If his family of origin had their say, Tom Cruise would have went through life as an anonymous Franciscan priest. Of course, things turned out differently. With his Napoleon complex, switching obssessively from one extreme religious approach to an opposite extreme end religious fad, questionable treatment of wives, narcissitic salary demands, rants against psychology, an embarassing appearance on Oprah Winfrey, and purported paranoia over box office standing, Tom Cruise seems to make himself an easy target. In some quarters, he is likened to the personality meltdowns of Michael Jackson and Lindsay Lohan. Except, there is a major difference: Rather than being self-destructive, Cruise seems downright zealous regarding self-preservation and apart from personality quirks, he ranks as one of Hollywood’s most consummate professionals, often picking interesting, against type roles. That professionalism has paired him with the industry’s most established directors and, as a producer, Cruise takes additional risks with first-timers.
Cruise started off roughly around the same time as Johnny Depp, and early in their careers the contrast between the two could not have been more pronounced. If anyone was the patron saint of loud, dumb summer blockbusters, it was Cruise. He set the model with Top Gun (1986), and who could forget Cocktail (1988)? That box office bonanza, one of the worst movies of the last half century, is proof that the masses will buy just about any excrement if it is marketed right. Cruise went on to act in and produce Mission Impossible (1996). Despite having Brian DePalma in charge, it was not an ideal start to the franchise. Yet, the franchise dramatically improved, especially with Ghost Protocol (2011) and Rogue Nation (2015).
On the surface, Depp’s goals seemed more artistic, rendering him ill-suited to the blockbuster mentality. However, the distinction between these two box office leviathans has blurred. Depp has become increasingly apathetic, even cartoonish as the star of his own blockbuster franchise, which started off bad and has only gotten worse. Despite a promising early body of work, Depp has gone into autopilot mode, while Cruise only works harder (sometimes too hard). Cruise’s fretting about securing his star status has, for the most part, reaped rewards, while he has expectedly proven his superiority in manning the blockbuster ship. Less expectedly, Cruise continues to take startling risks at times, even if he does not inspire extended confidence with a planned Top Gun sequel. Still, Cruise may merely be continuing a shrewdly cultivated balancing act and, in doing so, maintaining his ability to surprise.
Actually, he has been prone to surprise us all along with films such as Born On the Fourth Of July (1989, which rightly earned him an Oscar nomination), Interview With The Vampire (1994, surprising even Anne Rice), Eyes Wide Shut (1999), Magnolia (1999), Minority Report (2002), Collateral (2004), and Valkyrie (2008).
Another such surprise is in the summer 2014 sci-fi outing, Edge of Tomorrow. The unoriginal title is hardly promising, nor is the much bandied-about description “Groundhog Day Meets Independence Day.” The clever tagline “Live. Die. Repeat.” suggests a video game. Numerous critics have made the comparison, but director Doug Liman and a trio of writers (Jez Butterworth, John-Henry Butterworth, and Christopher McQuarrie) take a self-conscious, witty approach in spirit of Hiroshi Sakurazaka’s novella “All You Need Is Kill,” on which the screenplay is based.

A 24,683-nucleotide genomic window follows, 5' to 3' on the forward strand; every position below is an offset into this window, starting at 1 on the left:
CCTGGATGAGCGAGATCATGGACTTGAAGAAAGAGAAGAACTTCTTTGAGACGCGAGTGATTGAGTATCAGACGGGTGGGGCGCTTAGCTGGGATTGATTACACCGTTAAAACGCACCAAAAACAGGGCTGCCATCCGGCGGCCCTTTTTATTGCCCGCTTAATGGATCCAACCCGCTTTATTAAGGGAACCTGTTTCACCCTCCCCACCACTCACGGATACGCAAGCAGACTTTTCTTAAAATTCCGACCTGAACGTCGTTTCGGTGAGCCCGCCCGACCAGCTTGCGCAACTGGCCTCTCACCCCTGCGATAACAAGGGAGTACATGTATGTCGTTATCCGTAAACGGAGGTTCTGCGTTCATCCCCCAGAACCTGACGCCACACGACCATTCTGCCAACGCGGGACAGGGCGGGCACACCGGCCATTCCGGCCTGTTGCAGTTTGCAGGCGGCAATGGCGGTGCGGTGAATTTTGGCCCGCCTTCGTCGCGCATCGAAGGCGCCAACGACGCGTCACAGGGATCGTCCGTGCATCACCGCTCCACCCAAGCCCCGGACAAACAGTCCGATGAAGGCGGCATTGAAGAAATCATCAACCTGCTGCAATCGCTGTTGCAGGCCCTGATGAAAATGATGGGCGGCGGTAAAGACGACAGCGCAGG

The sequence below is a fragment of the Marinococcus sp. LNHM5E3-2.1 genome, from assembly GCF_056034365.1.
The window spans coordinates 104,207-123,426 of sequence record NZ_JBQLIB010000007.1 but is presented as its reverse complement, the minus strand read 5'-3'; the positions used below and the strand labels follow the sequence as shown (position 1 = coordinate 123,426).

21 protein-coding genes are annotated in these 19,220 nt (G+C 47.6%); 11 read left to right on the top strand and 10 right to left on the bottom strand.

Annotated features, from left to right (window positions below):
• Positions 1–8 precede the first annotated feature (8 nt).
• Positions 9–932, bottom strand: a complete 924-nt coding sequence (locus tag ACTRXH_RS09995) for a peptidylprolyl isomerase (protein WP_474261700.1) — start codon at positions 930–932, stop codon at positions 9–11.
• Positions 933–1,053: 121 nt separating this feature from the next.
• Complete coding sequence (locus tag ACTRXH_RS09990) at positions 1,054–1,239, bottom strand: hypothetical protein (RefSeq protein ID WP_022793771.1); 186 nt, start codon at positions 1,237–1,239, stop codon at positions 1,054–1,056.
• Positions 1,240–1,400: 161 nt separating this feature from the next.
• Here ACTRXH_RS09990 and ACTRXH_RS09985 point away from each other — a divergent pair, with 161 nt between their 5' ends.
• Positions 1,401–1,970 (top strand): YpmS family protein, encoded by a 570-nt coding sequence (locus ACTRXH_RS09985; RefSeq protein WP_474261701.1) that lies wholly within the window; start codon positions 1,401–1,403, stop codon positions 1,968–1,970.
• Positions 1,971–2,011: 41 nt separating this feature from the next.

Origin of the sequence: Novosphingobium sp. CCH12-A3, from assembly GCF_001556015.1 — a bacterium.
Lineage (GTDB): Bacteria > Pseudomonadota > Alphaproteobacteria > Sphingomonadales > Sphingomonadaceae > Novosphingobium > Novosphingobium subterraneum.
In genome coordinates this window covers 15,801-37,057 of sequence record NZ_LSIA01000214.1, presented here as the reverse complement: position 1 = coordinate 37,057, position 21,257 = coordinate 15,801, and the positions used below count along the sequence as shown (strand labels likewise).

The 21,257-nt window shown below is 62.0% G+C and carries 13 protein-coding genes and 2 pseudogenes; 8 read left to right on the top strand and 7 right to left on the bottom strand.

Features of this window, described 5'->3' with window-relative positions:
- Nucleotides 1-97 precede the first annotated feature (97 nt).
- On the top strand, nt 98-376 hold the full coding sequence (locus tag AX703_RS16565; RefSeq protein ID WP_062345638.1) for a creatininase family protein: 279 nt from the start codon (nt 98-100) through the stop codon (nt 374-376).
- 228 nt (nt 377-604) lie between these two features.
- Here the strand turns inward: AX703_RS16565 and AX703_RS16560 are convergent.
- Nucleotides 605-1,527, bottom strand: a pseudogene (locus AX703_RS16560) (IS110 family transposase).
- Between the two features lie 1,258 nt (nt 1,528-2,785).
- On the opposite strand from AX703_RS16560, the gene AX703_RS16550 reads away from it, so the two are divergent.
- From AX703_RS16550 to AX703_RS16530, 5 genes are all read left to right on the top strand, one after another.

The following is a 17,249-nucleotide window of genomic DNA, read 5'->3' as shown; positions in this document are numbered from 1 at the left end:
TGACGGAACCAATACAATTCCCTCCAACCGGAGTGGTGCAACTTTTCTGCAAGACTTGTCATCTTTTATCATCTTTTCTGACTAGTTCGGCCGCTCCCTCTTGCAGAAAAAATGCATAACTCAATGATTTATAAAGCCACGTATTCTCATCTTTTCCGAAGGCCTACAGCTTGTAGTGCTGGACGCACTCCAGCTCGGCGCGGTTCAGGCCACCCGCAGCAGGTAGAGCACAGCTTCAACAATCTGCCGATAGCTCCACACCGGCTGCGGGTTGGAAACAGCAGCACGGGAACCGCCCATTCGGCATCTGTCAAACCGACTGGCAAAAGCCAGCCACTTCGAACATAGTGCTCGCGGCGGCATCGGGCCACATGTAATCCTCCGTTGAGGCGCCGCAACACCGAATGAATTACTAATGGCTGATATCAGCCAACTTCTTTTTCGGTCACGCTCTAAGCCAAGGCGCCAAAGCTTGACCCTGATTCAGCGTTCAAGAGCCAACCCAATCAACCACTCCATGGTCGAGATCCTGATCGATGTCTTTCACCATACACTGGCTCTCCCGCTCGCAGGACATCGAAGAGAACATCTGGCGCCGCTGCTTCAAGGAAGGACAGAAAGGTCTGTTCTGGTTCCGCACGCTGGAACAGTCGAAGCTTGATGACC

As soldier Cage, Cruse abandons his normal poster boy persona with relish. He is a coward and reluctant hero, mercilessly bullied by his Master Sergeant Farell (Bill Paxton, impressing again). Predictably, Cage manages to get himself killed rather quickly in the war with alien Mimics. Only, these extraterrestrial neo-Fascists revive him time and again, in an attempt to study the battle techniques of humans. As in a video game, even death is not a finality; and while under normal circumstances comparing a movie to something out of Nintendo is no compliment, here it is that looping, arcade-styled aesthetic the filmmakers first mimic, then cleverly divert from.
Cruise’s Cage is matched by Emily Blunt’s Rita. It is a rarity for Cruise to have a vital female lead and, like her character, Blunt inspires him into something transformative. She literally beats Cruise into shape as he dies daily. Almost as surprising as Cruise is in an atypical role, Blunt is equally so, even though her part is still secondary. It may be a minuscule quibble, given the excellent work of the two leads. Cruise has securely returned to his torch-carrying, old-fashioned move star mold. It is a welcome return. A third act misstep almost threatens to dismantle the film, but, thankfully fails and it remains one of the most satisfying blockbusters of recent years.
The sublime Groundhog Day was awash in romantic spirituality and originality. Edge of Tomorrow takes a more visceral route, aided considerably by Don Beebe’s cinematography which consciously pays homage to Spielberg’s WWII opus Saving Private Ryan. This does not mean that Edge Of Tomorrow is brainless. Alas, it might have been more profitable if it had been. American audiences, who rarely can form syllables or go beyond spoon fed formula, mostly stayed away and Live Die Repeat: Edge of Tomorrow was ultimately considered a Western box office flop, having been quashed by Disney’s umpteenth retelling of “Sleeping Beauty.”